We are born with the drive to connect meaningfully with our caregivers and the world around us. When that is thwarted by fate, deprivation, or misdeeds, our psyche rallies to save us. It redirects our instincts to the imaginal world where archetypal forces can care for us, and our intolerable feelings can be hidden in a cast of inner characters. We still long for compassionate connection, but the inner figures of our caregivers are intolerable, so sometimes the archetypal mother hides herself in food—and we follow.
In the recent film “The Whale” starring Brendon Fraser, we meet his character Charlie, an impassioned English teacher trying to motivate his online students. With his camera off, his disembodied voice pleads, confronts, and admonishes them to communicate clearly with him. This defines his great struggle to make contact. When the class finishes, the scene expands, and we slowly see Charlie, a 600-pound man struggling to meet the last few needs he permits himself.
Unresolved relational trauma is like a slowly shrinking room. Year by year, in tiny increments, without noticing it, we give up choice after choice until we are boxed in. Our inner defenses project pain and fear onto more and more encounters until we can barely move. Charlie is living like that. Disabled by his obesity, he can scarcely walk, frightened to be seen food must be left at the door and retrieved when no one is there, and the thought of receiving hospital care for his serious health problems is unimaginable.
The few channels of life that can reach him are his friend Liz, who monitors his vital signs with alarm and despair, and food. He refuses to let her mobilize the health care system, but he does let her comfort him, lovingly resting her head on his chest as they watch TV. He cannot take in any more human touch than that. The one remaining totally unobstructed channel to take in goodness is food, his lifeline beyond the shrinking room, and his comforter. It is a way he can receive.
Unlike his troubled caregivers, food can be controlled and so rendered harmless; it’s allowed in and brings relief and pleasure. Through his many losses and suffering, loneliness, and intolerable grief, eating was the one path through which he could make contact with the outside world. All of us cornered by trauma find a secret tunnel through which some small goodness can touch us. We may retreat into reading for hours each day or sleep 18 hours every night; we may discover anonymous sex grants a few seconds of bliss or alcohol wraps us in a soft haze. It is often a tight and narrow path but feels reliable.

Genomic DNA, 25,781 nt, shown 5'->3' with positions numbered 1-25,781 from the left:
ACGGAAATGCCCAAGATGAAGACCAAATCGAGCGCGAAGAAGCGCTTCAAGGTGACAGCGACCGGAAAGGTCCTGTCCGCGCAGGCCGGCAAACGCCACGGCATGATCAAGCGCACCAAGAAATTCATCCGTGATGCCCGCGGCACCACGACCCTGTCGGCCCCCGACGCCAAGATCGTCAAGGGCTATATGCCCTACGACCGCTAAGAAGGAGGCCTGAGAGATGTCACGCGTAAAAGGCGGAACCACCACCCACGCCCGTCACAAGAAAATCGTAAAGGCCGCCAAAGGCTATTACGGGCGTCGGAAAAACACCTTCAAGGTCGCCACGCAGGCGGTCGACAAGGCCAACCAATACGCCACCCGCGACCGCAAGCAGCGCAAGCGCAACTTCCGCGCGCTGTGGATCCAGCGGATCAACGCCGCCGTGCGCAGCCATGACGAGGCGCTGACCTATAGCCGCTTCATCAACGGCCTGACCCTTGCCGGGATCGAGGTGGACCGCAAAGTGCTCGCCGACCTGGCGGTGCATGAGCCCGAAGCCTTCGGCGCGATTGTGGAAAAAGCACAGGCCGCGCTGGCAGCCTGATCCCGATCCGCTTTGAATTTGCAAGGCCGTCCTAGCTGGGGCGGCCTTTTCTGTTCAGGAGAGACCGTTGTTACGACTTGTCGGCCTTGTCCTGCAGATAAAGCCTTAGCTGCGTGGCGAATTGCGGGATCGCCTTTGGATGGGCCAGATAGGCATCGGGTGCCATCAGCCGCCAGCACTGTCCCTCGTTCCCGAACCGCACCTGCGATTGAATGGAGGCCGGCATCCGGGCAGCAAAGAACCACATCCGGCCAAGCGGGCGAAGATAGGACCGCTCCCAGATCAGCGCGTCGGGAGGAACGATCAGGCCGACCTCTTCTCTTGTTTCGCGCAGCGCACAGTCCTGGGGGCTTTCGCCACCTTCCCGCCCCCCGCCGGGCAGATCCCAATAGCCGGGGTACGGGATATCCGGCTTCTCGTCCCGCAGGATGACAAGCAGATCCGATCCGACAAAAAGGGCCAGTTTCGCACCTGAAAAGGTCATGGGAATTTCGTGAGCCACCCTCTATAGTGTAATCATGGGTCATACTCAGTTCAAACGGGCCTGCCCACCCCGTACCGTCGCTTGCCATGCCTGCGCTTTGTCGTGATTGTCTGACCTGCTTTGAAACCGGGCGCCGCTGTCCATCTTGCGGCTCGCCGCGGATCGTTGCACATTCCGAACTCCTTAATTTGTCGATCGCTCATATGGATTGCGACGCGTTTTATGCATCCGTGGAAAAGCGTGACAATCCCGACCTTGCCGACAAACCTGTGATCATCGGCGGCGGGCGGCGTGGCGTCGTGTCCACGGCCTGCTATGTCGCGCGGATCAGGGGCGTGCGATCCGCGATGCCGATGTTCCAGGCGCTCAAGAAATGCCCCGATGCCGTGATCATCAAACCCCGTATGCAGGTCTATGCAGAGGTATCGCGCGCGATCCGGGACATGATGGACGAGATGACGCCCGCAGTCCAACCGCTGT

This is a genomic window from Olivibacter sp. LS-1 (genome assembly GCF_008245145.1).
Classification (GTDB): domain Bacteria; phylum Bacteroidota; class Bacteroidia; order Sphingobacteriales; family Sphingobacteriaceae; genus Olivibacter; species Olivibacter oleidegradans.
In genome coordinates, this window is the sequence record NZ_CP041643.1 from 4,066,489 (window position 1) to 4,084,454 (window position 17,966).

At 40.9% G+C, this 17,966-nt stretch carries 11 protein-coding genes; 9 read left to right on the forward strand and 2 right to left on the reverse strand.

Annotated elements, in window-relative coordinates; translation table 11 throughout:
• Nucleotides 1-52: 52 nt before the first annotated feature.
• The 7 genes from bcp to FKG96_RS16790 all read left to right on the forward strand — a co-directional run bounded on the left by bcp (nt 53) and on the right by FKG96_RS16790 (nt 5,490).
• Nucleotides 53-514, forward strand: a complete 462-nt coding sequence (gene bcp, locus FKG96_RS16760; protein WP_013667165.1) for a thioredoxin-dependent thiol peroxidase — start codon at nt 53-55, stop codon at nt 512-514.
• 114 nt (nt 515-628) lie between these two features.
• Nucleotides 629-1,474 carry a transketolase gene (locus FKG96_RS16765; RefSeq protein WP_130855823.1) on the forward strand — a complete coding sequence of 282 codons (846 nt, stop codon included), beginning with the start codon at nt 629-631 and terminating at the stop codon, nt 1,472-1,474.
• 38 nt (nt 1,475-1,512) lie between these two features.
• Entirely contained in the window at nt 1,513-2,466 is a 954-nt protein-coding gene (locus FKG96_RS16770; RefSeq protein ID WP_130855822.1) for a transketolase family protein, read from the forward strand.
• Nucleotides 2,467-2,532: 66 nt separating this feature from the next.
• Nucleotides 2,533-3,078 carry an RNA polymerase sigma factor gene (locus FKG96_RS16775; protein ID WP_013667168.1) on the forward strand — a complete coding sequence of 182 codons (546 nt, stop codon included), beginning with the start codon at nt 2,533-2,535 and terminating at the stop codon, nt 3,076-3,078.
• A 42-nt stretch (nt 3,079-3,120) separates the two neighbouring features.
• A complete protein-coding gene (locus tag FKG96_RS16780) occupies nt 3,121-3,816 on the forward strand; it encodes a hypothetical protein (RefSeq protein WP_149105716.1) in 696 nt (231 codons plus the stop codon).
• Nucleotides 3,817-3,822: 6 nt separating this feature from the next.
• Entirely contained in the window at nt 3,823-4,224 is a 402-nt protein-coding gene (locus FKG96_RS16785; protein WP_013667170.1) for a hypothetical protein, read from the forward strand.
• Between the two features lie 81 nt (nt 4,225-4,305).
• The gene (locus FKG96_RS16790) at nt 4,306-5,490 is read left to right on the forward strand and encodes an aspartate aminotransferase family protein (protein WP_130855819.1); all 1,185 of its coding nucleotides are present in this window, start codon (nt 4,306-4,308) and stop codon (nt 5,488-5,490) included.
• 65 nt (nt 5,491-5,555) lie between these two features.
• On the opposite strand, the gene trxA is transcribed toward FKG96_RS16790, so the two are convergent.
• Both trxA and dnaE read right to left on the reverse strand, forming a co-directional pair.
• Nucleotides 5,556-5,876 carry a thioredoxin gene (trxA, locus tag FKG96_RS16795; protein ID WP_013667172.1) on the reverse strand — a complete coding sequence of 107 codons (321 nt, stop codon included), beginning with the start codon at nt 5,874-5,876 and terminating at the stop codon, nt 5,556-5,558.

Fairy tales like The Little Match Girl help us imagine ourselves in such an anguished situation. Lighting each of her matches, she is comforted by a fleeting vision of being part of a loving family. Yet her catastrophic reality draws closer with each momentary burst of light and warmth. And here lies the danger. Something draws us inward to survive our early traumas, offering ways to survive terrible deprivations, but those same survival methods eventually injure us.
Throughout the movie, life tries to rescue Charlie, walking through his front door despite his frightened protests. Characters storm in demanding acknowledgment; some slip in trying to meet their needs, some are tricky, and others are sincere. Through these encounters, Charlie is forced out of his shrinking life, and a spectrum of feelings rise up, which he franticly tries to swallow, but to no avail. Without permission, life has come to reclaim him and revive hope.
Raised in a condemning religious community, Charlie became sure he was bad; goodness lived somewhere else where he was not permitted. Then, when love arrived, something was returned to Charlie that had fled decades earlier, a vision of his loveliness. Something his young soul had forgotten. When he lost his lover, intolerable grief once again locked him away.
Obesity is never a choice; it is a sign that other paths to receive have been ruined. Many fight their way free, some are rescued by love, and some seek promising new medications. Charlie fights for love and finally resurfaces, drawn by his daughter’s fierce eyes demanding engagement.
“The Whale” depicts a real-world problem and is also an allegory, a contemporary retelling of an epic story. When we learn to see beyond the surface of people’s specific struggles, we can recognize the great human endeavor we all share– to love and be loved, to know and be known.
HERE’S THE DREAM WE ANALYZE:
“I just moved to my childhood neighborhood with my best friend, and I wake up before dawn. As I walk home to school, my legs melt, and I fall to the floor. A classmate finds me lying on the floor and takes his chance to try and have sex with me. I beg him to please carry me home. Inside, my ex-boyfriend and family became concerned about my state. I need to rest; everything is fine. This new house is big and has a beautiful light, yet it seems old and dusty. There are several pieces of wood of unfinished furniture that I cannot work on now. I leave the house again; everything seems nice, but on my way home, my legs stop working, and I desperately start to crawl. Now I seem not to find the door to the house; luckily, a cleaning worker comes up to help me, then she hands me a caterpillar having babies. She tells me had I been lying on my bed for more time; I would have woken up surrounded by them.”
THE WHALE (film, 2022)
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